Lupita Nyong'o recently shared the inspiration behind the jarring voice she uses for one of her characters in Jordan Peele's latest horror film "Us." The source of the sound is actually causing some controversy.
In the horror film, the actress plays both Adelaide Wilson, the mother of the family attacked in the film, and Wilson's murderous doppelgänger, Red. The voice she uses for the latter is striking and an element that really brings her terrifying character together.
The actress, 36, said she studied the condition spasmodic dysphonia, which she described as "a condition that comes about from trauma, sometimes emotional, sometimes physical, and create this spasming in your vocal chords that leads to an irregular flow of air," during a red carpet interview with Variety at the Los Angeles premiere of the film.
The movement disorder reportedly affects 50,000 in the United States, according to the National Spasmodic Dysphonia Association.
"I studied that," Nyong'o shared on the condition. "I worked with an ear, nose and throat doctor, a vocal therapist and my dialect coach to make sure that I could do it and do it safely because I had two roles to play. I couldn't afford to damage my voice."
She said she didn't hurt her voice in the process because the sound she channeled was inspired by the condition and not an "exact replica."
"While I was practicing and figuring it out, I definitely scratched my throat a few times," she added. "By the time we got to filming it, I was pretty set on how it should go and I was very good at warming up my voice and cooling it down."
Dr. Mark Courey, chief of laryngology for the Mount Sinai Health System, said, "when they speak certain words trigger their voice box to slam," on those affected with the condition.
However, Nyong'o using the condition as inspiration for her character's voice is rubbing some people actually living with the condition the wrong way.
Some took to social media to sound off on her tactic.
From what I have read you have chosen to change your voice to sound like someone with spasmodic dysphonia. I sooo appreciate my condition being used as inspiration for your evil character. Not!!!!! Ignorance rules!!— Linda Walker (@Lindaloverlips) March 23, 2019
So just seeing that Lupita told Variety that her performance in #UsMovie was based on spasmodic dysphonia. Black horror has to confront the tethering (pun intended) of disability and fear. Good place to start is letting disabled people create their own representation.— meatier shower (@zeke_nug) March 22, 2019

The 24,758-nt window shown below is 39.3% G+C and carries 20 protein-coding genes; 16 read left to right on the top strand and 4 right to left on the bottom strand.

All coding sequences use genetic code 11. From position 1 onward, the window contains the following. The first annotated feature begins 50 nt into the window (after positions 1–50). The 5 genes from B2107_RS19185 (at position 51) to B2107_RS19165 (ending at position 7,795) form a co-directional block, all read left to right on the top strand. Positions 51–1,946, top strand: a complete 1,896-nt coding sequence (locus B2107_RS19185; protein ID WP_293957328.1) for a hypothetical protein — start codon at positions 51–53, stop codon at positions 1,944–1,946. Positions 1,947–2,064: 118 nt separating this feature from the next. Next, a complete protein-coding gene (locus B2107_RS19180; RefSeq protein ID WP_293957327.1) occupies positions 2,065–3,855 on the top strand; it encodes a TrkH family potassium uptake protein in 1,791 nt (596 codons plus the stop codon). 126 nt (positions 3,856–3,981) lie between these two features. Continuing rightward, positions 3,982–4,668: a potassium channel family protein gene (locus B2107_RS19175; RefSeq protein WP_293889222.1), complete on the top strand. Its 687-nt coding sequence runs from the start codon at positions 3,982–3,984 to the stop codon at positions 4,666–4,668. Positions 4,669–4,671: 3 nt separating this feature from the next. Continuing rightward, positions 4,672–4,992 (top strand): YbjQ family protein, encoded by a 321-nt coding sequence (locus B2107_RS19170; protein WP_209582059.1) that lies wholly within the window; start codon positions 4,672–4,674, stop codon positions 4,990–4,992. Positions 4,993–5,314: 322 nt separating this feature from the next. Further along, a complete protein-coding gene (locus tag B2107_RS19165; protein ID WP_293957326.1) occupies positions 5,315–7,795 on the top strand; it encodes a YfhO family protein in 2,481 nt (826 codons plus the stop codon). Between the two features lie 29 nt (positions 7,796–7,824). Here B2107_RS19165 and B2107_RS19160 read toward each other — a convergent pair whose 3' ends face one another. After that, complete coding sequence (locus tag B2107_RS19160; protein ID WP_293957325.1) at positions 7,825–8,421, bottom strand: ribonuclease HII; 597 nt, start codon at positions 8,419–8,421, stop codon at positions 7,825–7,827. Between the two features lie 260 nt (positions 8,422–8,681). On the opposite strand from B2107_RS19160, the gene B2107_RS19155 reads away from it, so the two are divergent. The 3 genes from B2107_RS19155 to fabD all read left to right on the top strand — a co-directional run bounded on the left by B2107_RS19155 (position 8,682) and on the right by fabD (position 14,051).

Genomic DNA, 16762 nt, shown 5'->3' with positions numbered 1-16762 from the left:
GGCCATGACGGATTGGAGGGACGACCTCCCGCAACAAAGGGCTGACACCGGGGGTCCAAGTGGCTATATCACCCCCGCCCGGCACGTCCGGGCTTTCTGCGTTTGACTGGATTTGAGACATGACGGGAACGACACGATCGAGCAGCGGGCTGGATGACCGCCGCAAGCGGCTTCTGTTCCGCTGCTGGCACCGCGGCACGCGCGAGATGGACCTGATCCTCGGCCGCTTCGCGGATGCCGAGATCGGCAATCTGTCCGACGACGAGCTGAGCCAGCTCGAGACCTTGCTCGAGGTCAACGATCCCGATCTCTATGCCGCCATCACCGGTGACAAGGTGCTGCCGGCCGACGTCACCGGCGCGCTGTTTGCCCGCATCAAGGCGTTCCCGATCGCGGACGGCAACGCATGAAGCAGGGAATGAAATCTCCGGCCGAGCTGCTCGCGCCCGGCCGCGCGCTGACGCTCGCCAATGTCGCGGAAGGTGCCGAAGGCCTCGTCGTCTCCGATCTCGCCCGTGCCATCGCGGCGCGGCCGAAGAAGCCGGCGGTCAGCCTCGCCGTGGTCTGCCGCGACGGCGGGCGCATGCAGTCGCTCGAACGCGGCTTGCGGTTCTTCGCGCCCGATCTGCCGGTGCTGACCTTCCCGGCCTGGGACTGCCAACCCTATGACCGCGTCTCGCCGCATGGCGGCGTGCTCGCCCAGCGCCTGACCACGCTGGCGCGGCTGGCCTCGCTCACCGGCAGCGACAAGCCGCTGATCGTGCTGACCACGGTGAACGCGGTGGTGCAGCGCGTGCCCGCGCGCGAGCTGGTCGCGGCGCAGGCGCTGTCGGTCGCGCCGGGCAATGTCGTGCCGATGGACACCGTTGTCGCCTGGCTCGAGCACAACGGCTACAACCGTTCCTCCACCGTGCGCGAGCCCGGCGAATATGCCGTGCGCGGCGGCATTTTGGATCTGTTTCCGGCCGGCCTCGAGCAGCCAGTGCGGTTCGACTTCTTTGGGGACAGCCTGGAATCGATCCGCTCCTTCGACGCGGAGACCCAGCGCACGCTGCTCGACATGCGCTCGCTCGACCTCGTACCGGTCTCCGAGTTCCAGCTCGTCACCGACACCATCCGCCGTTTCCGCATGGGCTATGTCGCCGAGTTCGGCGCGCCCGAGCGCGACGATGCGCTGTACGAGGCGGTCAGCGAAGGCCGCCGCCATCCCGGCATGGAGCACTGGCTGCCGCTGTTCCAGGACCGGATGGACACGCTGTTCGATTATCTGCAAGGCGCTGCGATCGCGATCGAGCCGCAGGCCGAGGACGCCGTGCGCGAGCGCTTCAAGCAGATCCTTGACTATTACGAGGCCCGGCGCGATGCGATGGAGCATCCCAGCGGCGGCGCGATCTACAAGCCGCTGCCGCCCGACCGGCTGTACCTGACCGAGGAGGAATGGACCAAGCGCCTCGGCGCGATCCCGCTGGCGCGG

Please.— TheDisabilityEnthusiast (@twitchyspoonie) March 27, 2019
Wearing disability as a costume, especially as a shorthand for "creepy" in a horror movie is not a sign of good acting. I'm really tired of people thinking imitating a disability is the height of acting. I'm really tired of us being used as horror movie tropes & villains. https://t.co/jJwTAiMuBB
Please comment on the voice of the main character...she is mimicking a neurological disease that destroys my life and thousands others. Spasmodic Dysphonia, Google it...she is using Robert Kennedy as her model. Have some class Peele.— Cathy graham (@GrahamCgram51) March 25, 2019
Kimberly Kuman, executive director of the National Spasmodic Dysphonia Association, also weighed in on Nyong'o's strategy of getting into character.
"I think the biggest challenge is that it’s being associated with the terms 'creepy' and 'haunting', and the reality is once the movie is over, there still living with this voice disorder," she told "Good Morning America."
Nyong'o previously said she drew inspiration from Robert F. Kennedy Jr.'s voice, as he has lived with the neurological disorder for over 20 years.
While Kennedy Jr. first tweeted that he didn't know what to make of the action, he later said he appreciated the actress raising awareness to the disorder.
"I'm grateful to Lupita for shining the spotlight on an injury that's been starved for attention," Kennedy Jr. said in a statement to "GMA." "In my discussions with her I've been impressed with by sensitivity and sincerity."
Kuman also wants to use the increased attention surrounding the disorder to raise awareness.
"We would like to make this a positive outcome," she told "GMA."
"Again, this is not how we would have wanted to raise awareness about spasmodic dysphonia, but it's an opportunity that we're going to take full advantage of."